Other than the bar that slings cheesesteaks and citywide specials in posh Central London, few British establishments make waves in Philly.
But news of the 2017 shutdown of Whitechapel Bell Foundry was covered across the pond for good reason. It was there that, in 1752, British craftsmen manufactured one of Philadelphia’s most iconic landmarks and a symbol of U.S. independence: the Liberty Bell. (No, they did not cast it with the crack.)
History lovers and cultural romantics, give cheer: The 450-year-old historic foundry may be making a comeback.
A new effort in London is pushing back against a proposed plan to develop the centuries-old site into “a bell-themed boutique hotel.” Advocates are seeking instead to reacquire the site — and maintain it as a full-scale working foundry.
“This proposal has a credible business plan, experienced management and funding available,” argues Save The Whitechapel Bell Foundry on its campaign site. “This speculative and inappropriate change of use for the foundry as proposed by the developer must be rejected.”
The Londoner preservationists have been making headway. More than 20,000 residents in the area have signed a petition opposing the proposed development, according to their website.
There will be a public meeting next week at the East London Mosque next to the foundry to discuss the ongoing efforts.
Advocating against the hotel, British historians and preservationists stress the foundry’s international significance. Its place in London resonates even louder. It’s considered the oldest continually operating manufacturer in the country, whose smelter gave birth to Big Ben. It has even been the subject of poetry.
“Its loss for East London is going to be heartbreaking,” said British art historian Dan Cruickshank in a video for the preservation campaign.
Bellmaking in 2019 = tough business
Under various names, Whitechapel Bell Foundry has been crafting clappers and headstocks into church bells since the Tudor period in the 16th century. But despite bells’ persisting cultural significance, the 21st century has not been kind to the trade.
Alan Hughes’ family had owned the foundry premises, which consists of several houses and workshops, since 1904. Church bells and musical handbells, which made up the bulk of the foundry’s work, were not enough to sustain the business at its current site.
“We have made this decision with a heavy heart, but in response to the changing realities of running a business of this kind,” Hughes told the Guardian during the foundry’s sale in 2017.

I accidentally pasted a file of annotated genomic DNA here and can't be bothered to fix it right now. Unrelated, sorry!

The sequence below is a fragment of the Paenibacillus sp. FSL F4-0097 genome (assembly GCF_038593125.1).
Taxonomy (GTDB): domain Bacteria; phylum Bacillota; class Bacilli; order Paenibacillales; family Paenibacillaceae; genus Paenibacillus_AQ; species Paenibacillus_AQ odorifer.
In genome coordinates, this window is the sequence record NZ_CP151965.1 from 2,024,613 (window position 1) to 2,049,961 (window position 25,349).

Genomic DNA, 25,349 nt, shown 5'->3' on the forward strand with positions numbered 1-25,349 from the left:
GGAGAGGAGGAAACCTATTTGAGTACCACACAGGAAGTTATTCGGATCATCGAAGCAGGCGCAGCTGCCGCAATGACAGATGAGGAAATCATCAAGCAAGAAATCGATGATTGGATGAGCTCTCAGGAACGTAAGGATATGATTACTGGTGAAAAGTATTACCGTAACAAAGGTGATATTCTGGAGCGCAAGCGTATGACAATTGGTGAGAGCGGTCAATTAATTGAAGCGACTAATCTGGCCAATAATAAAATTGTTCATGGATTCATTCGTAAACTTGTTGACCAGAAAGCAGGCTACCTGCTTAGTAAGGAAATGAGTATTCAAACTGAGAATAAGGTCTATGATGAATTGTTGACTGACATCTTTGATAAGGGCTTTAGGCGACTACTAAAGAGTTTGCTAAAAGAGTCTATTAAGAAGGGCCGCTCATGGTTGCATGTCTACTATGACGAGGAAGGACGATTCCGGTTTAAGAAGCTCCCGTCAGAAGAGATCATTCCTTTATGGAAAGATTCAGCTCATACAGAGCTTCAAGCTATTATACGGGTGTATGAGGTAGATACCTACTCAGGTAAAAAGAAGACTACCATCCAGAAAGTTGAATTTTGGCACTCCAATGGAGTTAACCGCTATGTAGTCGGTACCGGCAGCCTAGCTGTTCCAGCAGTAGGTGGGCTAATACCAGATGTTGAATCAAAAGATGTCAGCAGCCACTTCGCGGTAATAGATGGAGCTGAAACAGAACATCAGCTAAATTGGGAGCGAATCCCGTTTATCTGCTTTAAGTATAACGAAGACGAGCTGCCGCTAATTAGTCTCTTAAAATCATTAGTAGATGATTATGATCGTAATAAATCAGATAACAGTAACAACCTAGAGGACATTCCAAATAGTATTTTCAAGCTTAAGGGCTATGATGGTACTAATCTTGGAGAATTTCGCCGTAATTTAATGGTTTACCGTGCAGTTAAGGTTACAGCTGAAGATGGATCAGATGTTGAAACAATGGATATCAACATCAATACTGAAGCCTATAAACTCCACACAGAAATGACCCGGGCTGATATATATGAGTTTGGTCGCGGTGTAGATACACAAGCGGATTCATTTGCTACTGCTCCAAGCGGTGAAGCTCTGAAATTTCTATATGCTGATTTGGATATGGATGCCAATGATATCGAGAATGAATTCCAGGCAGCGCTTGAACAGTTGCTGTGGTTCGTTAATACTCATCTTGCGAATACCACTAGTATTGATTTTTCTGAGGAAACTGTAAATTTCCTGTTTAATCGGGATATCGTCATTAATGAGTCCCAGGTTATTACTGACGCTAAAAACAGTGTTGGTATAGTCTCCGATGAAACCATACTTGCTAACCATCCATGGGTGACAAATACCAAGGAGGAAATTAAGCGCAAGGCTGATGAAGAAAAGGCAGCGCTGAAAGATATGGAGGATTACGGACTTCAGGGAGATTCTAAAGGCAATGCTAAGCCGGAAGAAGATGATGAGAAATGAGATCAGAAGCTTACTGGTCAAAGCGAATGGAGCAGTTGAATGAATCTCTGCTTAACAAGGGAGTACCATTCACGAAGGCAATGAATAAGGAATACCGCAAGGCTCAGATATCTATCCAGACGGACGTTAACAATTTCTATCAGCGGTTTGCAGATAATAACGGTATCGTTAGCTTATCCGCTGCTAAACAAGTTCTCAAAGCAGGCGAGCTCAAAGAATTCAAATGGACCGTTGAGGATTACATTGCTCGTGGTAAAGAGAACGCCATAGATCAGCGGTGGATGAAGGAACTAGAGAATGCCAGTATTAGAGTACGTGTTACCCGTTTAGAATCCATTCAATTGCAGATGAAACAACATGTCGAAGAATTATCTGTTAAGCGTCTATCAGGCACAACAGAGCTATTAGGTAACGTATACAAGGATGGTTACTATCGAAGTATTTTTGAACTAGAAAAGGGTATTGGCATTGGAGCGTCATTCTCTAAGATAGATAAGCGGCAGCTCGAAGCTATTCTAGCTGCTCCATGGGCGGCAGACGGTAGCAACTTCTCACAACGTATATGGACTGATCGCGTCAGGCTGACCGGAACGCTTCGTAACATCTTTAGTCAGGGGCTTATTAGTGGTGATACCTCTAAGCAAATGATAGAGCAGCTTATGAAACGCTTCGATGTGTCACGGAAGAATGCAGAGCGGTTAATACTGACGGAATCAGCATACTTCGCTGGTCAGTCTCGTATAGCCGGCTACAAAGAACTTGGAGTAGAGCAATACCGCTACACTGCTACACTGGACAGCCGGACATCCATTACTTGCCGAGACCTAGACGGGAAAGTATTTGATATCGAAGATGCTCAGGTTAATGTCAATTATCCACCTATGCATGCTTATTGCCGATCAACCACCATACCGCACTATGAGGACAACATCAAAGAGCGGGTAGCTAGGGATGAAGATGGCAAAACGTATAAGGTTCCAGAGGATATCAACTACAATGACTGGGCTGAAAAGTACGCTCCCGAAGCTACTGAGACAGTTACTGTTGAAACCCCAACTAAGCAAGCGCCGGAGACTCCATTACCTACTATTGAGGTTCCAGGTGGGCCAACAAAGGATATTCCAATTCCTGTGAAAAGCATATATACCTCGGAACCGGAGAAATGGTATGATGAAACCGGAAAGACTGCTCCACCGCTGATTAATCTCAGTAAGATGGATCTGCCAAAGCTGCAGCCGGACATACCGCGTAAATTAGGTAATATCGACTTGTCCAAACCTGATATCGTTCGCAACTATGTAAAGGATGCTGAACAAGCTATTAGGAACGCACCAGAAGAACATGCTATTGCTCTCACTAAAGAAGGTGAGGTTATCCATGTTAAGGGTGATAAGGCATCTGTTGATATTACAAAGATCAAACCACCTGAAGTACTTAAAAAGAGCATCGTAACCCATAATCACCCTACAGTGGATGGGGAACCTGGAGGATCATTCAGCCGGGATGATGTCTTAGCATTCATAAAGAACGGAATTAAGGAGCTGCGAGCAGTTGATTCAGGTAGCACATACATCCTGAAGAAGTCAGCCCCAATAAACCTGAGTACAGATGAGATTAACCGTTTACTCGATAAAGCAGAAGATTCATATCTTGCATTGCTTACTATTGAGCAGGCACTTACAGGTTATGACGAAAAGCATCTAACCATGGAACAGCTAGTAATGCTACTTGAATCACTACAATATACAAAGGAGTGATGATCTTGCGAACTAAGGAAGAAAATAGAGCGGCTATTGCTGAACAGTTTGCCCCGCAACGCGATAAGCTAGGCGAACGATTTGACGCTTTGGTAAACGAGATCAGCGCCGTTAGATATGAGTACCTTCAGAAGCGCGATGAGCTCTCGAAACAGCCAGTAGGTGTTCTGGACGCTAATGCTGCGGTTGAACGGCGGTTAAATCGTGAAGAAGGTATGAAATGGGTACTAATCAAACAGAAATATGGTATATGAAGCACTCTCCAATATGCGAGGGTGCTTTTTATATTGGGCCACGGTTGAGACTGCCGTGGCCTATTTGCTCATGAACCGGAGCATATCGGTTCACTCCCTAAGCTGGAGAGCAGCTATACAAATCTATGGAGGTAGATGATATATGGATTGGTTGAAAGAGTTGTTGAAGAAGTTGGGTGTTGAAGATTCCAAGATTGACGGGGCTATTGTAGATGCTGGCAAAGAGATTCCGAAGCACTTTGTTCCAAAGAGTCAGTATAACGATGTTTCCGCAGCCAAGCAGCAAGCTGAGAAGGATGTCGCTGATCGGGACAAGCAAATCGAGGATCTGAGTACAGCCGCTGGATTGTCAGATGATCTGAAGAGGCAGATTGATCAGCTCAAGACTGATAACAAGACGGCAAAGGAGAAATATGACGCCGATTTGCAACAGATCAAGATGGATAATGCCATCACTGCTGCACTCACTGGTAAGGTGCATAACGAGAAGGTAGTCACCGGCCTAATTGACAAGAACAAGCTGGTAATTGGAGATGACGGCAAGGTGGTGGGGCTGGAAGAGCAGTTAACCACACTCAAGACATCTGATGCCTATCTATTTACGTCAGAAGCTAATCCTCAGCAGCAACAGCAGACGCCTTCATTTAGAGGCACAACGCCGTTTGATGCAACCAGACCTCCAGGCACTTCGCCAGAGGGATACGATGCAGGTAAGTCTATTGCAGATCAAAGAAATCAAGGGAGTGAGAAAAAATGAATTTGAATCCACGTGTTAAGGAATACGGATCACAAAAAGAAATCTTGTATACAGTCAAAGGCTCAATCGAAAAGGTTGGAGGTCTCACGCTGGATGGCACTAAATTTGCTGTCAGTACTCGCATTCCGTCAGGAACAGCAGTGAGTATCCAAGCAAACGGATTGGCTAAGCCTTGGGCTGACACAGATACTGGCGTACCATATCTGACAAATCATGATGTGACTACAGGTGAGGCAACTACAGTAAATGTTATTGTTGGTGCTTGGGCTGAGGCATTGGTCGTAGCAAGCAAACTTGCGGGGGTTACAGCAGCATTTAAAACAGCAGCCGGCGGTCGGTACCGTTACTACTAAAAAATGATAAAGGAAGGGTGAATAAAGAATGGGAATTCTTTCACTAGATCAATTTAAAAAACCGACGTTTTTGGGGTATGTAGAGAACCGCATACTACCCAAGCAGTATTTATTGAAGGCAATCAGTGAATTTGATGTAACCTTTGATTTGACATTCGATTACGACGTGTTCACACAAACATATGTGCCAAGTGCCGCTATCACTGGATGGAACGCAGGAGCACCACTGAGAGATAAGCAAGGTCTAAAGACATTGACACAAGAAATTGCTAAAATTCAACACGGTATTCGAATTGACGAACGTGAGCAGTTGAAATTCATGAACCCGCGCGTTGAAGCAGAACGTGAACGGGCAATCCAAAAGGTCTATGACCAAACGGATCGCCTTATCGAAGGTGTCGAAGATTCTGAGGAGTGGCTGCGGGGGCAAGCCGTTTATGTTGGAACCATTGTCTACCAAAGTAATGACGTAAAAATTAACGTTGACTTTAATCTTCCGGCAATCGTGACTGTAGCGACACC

The decision to sell will resonate with people familiar with some of Philadelphia’s former manufacturing centers. In recent decades, the Whitechapel district in East London has transformed from a storied industrial quarter to a desirable residential neighborhood, more attractive as a home for tech companies than for noisy factories.
Hughes sold the premise to a developer — who immediately resold it at a huge profit to Raycliff Capital, a New York-based venture capital firm. That outfit is behind the current mixed-use hotel proposal.
Raycliff hired a local architectural firm to design a hotel that incorporates the old foundry aesthetic. The developer has assured proper respects to Whitechapel’s manufacturing history, with exhibitions on the history of the foundry and an allocated space for a small bell-making operation in one of the older buildings.
But the foundry’s champions are not interested in a tourist attraction. London blogger Spitalfields Life argues Raycliff’s preservation plans are superficial, amounting to little more than “a bell-themed boutique hotel.”
In pushing for full restoration for the British labor institution, preservationists also argue the proposed mini foundry is not compatible with the developer’s other proposals.
“The concept of a working foundry on 12% of the original foundry site placed alongside a cafe is simply unworkable and with considerable health and safety risks,” the foundry campaign claims. “Founding bells and brewing coffee in the same area is not sensible and will not happen.”
Foundry preservations take their plan to the local council
Unlike many wishful preservation efforts, this alternative to development has some serious backers.
The United Kingdom Historic Building Preservation Trust and the Factum Foundation, a tech-focused preservation nonprofit, put out a proposal to acquire the foundry site last year.
In June 2018, the two organizations published a 64-page paper titled “Saved by the Bell.” It outlines “a viable and sustainable” economic plan for a modern foundry business at the Whitechapel site.
The pair of organizations are proposing to make emergency repairs and restart bell manufacturing within a year. They say they’ll fund both acquiring and re-equipping the foundry through patronage support and sponsorships.
Phase two will be converting the site for artists and apprentice housing, which will add more diversity to the business model.
“Once the foundry has been saved and operations restarted, Factum-UKHBPT will embark on the second phase to expand the black foundry building to create additional foundry, workshop and education space together with the potential for artisans studios, apprentice accommodation and genuinely affordable housing,” the orgs wrote in their proposal.
Raycliffe, the developer, has submitted a planning application to the London Borough of Tower Hamlets. Foundry advocates have petitioned the local council to hold a public hearing about the future of Whitechapel, and hope to galvanize enough support to get the developer’s petition rejected.
The future of the Liberty Bell’s past may be decided on Monday.